The Yankees said Saturday that they'll begin the season with Ivan Nova and Freddy Garcia in the starting rotation.
Fine, but what will the rotation look like at the end of the year? Or in the middle of the year?
You can say that about any team, but it's more of a pressing issue with the Yankees, who scrambled to regroup after Cliff Lee turned them down in December. They're still scrambling, even though they can feel good about the way some of their starters pitched this spring.
The Yankees actually had three decent options for the final two spots in the rotation, because Nova, Garcia and Bartolo Colon all pitched well at times this spring. So they'll keep all three, moving Colon to the bullpen to start the season.
Manager Joe Girardi said Friday that the Yankees think Colon's rotation, which was in the mid 90s this spring, might actually improve in the shorter stints needed in relief. Once the Yankees decided to keep all three pitchers (and traded Sergio Mitre to the Brewers), Colon became a natural choice for the bullpen, because it was thought that Garcia wouldn't fit there at all, and because there's a question about how many innings Colon will be able to pitch.
On the same day they traded Mitre, the Yankees gave themselves one more option by signing Kevin Millwood to a minor-league contract. Millwood can become a free agent if the Yankees don't bring him to the major leagues by May 1, but that gives the team another month to evaluate Millwood (who will go to Triple-A Scranton), but also to see if what they saw from Garcia and Colon this spring was real.
Colon had a 2.40 ERA in four spring starts. Garcia's ERA was 5.93, but he pitched better than that. The 24-year-old Nova was very good this spring, with a 1.80 ERA in five appearances.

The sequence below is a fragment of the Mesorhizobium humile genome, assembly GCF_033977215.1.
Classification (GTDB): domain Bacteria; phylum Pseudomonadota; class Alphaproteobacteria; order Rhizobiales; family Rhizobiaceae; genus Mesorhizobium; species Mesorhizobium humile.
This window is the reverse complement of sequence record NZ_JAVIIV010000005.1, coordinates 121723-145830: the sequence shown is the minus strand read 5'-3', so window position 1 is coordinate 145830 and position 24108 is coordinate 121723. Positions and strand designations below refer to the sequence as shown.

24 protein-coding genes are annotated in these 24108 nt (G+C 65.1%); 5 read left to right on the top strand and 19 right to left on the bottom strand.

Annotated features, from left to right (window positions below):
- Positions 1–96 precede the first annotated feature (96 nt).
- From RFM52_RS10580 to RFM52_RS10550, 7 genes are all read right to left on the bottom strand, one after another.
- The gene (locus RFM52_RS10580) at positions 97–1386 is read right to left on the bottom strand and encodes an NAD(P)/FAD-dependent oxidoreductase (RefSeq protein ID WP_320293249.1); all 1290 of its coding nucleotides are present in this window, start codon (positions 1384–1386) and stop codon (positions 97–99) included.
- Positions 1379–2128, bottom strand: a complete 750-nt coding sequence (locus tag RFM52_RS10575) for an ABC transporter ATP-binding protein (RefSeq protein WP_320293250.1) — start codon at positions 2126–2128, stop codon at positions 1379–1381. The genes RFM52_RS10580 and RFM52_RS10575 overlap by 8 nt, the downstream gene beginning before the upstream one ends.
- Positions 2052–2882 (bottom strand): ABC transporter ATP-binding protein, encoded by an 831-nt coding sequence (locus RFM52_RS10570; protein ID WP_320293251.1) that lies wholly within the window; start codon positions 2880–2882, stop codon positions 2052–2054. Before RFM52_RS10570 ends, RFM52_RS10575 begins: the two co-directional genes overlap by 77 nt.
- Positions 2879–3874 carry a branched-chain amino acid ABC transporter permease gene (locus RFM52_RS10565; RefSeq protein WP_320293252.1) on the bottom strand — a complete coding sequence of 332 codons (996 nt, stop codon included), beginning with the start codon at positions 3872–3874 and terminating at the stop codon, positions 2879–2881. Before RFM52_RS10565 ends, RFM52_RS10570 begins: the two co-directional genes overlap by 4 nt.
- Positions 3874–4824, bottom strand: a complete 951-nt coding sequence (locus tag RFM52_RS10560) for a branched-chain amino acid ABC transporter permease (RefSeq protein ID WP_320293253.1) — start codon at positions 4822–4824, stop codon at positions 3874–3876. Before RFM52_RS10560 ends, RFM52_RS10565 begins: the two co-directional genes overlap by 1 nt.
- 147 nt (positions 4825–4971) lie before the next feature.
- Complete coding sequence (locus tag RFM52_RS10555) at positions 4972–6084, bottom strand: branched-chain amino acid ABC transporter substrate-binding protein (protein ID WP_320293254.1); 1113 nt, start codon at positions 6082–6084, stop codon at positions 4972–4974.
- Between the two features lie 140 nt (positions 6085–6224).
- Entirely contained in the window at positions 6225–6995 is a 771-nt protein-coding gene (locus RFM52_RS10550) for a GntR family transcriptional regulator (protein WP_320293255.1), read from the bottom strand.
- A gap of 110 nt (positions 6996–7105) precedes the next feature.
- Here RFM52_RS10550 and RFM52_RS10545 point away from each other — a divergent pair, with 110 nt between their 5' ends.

While the Yankees spent all spring working on the back end of the rotation, their success will likely depend more on how the pitchers at the top of the rotation perform. There are questions behind ace CC Sabathia, with A.J. Burnett coming off an awful 2010 season, and Phil Hughes' velocity down significantly this spring (from the low 90s last year, to 87-89 mph this spring).
The other huge question, of course, is whether the Yankees will find a big-time starter to trade for at midseason.
"They'll just go get Felix Hernandez," said one scout who followed the Yankees.
Mariners general manager Jack Zduriencik maintains that he won't deal Hernandez, but other top starters will likely become available. In just the last couple of years, Lee, Roy Halladay, Roy Oswalt and Dan Haren have all been traded.
Chances are, someone like that will be traded this year, too. And that's why it's easy to think the rotation that the Yankees set on Saturday won't be the one you see by the end of the season.